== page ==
No Spark - My Riding Lawn Mower Won't start


Old 05-07-15, 07:04 PM
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No Spark - My Riding Lawn Mower Won't start

I have an old Signature TMO-31000002 (same as MTD 132A670G088) riding mower. At the end of last season it wouldn't start when I wanted to move it around in my barn. This was after a summer of flawless performance. I figured I'd fix it this spring only to find that mice had moved in over the winter. I've cleaned a bunch and even had it running one night, mysteriously, but now it won't start again. I've found that there is no spark to the (new) plugs. There is evidence of mice chewing a little on one of the wires as you can see in the picture but they don't appear to have broken the connection.
It looks like the wires connect to a block. I get how it works but I don't know what it's called and I can't find the part online anywhere.
I also see a lot of rust around the part that spins. Again, I don't know the names for these parts but I see that a good connection is needed to create the sparks in the plugs as the thing rotates.
Do I need to replace the wire/block? Where could I find it?
Should I polish the spinning thing? Should I add dialectic grease?
Thanks in advance!

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Old 05-07-15, 07:24 PM
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WoW! you gota mess going on there.
Spinning thing=Flywheel
Wire block?=Coil/Magneto

Normally any rust will not keep the system from firing unless clearance is an issue, with that said, it still would not hurt to clean things up a bit to keep corrosion from setting in.
I also do not see a wire (small wire) connected that should be your kill wire, just seems to be missing which would allow the engine to get spark regardless of any other interlocks. So Not only is that a problem, but I suspect your little friends have been busy elsewhere and caused other problems. There should be a spade terminal on the coil that a small (16/18AWG wire) attaches to. I can not locate that in the photo.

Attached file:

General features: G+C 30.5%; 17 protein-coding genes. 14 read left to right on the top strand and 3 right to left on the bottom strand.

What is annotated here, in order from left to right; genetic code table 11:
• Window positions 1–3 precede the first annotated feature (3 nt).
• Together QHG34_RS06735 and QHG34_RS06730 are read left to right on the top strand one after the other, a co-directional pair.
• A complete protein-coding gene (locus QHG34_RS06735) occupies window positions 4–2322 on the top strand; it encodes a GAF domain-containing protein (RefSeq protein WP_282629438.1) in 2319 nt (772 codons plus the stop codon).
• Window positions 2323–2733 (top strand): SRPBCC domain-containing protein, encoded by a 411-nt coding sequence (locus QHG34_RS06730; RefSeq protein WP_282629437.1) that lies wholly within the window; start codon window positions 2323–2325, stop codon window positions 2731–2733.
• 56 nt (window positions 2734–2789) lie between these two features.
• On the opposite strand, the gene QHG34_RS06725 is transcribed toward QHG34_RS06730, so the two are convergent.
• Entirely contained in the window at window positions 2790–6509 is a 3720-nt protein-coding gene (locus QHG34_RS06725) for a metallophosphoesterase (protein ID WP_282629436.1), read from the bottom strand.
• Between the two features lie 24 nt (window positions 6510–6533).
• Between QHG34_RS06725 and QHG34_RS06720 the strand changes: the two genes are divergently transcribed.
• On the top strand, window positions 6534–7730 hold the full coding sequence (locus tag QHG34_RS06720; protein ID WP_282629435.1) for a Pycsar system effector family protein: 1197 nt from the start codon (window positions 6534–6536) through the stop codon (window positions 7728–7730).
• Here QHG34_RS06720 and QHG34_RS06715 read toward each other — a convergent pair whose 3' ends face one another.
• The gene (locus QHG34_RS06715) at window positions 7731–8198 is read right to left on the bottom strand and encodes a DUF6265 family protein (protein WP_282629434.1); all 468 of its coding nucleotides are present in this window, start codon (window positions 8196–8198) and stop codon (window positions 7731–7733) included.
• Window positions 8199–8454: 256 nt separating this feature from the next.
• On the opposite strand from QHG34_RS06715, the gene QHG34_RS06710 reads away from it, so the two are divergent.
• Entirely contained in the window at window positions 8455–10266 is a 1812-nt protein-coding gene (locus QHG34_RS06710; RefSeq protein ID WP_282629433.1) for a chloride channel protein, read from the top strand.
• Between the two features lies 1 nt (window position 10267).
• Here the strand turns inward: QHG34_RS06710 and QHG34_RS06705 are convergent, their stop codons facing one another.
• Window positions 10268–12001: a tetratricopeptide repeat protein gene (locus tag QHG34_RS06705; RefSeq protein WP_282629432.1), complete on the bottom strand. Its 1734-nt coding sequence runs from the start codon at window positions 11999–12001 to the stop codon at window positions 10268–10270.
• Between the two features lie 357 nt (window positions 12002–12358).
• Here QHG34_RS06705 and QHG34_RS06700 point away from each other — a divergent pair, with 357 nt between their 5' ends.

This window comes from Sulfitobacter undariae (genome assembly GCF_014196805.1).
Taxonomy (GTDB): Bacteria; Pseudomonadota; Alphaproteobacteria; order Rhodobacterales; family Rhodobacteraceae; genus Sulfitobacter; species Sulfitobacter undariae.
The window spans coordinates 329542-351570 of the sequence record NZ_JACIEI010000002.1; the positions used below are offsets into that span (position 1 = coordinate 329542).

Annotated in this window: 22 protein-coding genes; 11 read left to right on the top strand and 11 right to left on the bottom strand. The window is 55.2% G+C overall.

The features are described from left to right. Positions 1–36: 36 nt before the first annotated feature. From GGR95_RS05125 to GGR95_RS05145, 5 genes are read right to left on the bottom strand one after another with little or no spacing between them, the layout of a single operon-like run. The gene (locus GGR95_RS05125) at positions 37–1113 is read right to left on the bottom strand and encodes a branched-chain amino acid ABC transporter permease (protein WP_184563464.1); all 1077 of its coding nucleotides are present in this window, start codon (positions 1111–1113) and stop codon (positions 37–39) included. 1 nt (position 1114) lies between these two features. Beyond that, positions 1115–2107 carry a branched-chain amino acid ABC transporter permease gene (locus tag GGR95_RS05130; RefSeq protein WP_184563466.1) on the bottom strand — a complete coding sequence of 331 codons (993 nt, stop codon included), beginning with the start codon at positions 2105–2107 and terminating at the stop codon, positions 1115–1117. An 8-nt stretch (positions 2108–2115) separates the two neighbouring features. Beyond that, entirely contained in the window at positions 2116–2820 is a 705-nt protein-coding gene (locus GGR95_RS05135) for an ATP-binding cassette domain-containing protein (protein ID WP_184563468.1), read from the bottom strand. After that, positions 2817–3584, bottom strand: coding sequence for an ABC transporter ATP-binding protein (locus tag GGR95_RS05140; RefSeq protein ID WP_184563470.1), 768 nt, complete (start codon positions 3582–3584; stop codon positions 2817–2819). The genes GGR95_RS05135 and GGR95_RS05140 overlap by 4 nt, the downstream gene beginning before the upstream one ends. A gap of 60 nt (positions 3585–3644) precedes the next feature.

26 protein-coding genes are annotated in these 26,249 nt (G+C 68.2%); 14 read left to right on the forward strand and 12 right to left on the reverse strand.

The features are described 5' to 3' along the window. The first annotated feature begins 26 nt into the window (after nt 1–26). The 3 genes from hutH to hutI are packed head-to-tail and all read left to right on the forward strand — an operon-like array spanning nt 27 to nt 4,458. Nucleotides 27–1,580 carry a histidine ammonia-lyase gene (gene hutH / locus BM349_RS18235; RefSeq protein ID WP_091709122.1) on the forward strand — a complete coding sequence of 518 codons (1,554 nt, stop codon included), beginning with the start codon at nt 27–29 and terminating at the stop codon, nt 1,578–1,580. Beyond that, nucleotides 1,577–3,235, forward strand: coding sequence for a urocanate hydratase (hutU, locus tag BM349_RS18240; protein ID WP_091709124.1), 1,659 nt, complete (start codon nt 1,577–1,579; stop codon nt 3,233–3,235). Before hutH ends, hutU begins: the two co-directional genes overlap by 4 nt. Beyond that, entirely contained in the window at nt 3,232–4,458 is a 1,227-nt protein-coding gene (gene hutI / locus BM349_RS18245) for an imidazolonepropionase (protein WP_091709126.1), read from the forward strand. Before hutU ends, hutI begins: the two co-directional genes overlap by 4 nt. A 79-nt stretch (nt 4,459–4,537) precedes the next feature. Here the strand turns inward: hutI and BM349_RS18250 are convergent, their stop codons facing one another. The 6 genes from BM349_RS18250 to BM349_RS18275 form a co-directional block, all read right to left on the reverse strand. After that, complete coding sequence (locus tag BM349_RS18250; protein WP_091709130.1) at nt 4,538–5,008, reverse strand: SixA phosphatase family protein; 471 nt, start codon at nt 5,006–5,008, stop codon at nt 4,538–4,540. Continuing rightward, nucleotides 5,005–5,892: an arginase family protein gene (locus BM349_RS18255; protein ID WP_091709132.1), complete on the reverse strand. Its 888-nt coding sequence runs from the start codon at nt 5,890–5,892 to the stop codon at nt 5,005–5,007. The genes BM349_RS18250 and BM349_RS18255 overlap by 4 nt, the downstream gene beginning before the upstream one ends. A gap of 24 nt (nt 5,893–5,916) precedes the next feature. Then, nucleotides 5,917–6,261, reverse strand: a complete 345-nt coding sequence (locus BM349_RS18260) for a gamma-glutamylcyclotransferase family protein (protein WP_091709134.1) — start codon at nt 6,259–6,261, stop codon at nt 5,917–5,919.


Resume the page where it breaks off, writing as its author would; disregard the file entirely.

The large black wires are you high tension leads and at least the one does look to be worn through all the insulation. The other one running under the coil might also be grounding out on the block.
It largely depends on how much you are able and or willing to do as to any advice.
Also if you can find and post the model number and engine type it would be helpful.
I would begin by removing the coil via the two 1/4" headed bolts and see what is underneath.

Not sure exactly how to help more without being able to lay some hands on, some others are likely to have some ideas and surely will chime in.....
Old 05-08-15, 12:09 AM
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With all that corrosion from the mice, you may not be able to remove the coil without the bolts breaking. Disconnect the small black wire from the coil and see if you have spark. If not, your coil needs replacing, which it looks like it does anyway with the chewed up plug wires.
Old 05-08-15, 06:49 AM
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cheese, this sounds like an easy and prudent test. I'll try that this weekend.

BFHFixit, Thank you. Flywheel and Magneto. I'll remember that. I'll clean up the connections. Hope that helps. The kill wire is around on the front of the block. It's not in the picture but it is connected. I've had problems with it before.

Thanks for your insights.

Last edited by usergray; 05-08-15 at 06:53 AM. Reason: Added details
Old 05-08-15, 08:09 AM
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If you pull that magneto to clean it up, please be careful not to allow it to be scratched; the magnets are surprisingly powerful, and will want to pull that coil smack into the flywheel as soon as you loosen the mounting screws/bolts.

I cushion the distance with a piece of cardboard. I think the thickness of the cardboard used on breakfast cereal boxes is just about perfect for both cushioning, and resetting the the coil afterwards.

Some people say that two(2) thicknesses of a dollar bill is the correct air gap, or something like 0.010" to 0.012" specifically; but I like my cereal box cardboard because it's more maneuverable, especially as a cushion.

Others may have better techniques . . . . the important thing is to make sure it doesn't get scratched.
Old 05-08-15, 01:49 PM
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Vermont, thank you for the warning. You may have saved me some big troubles.

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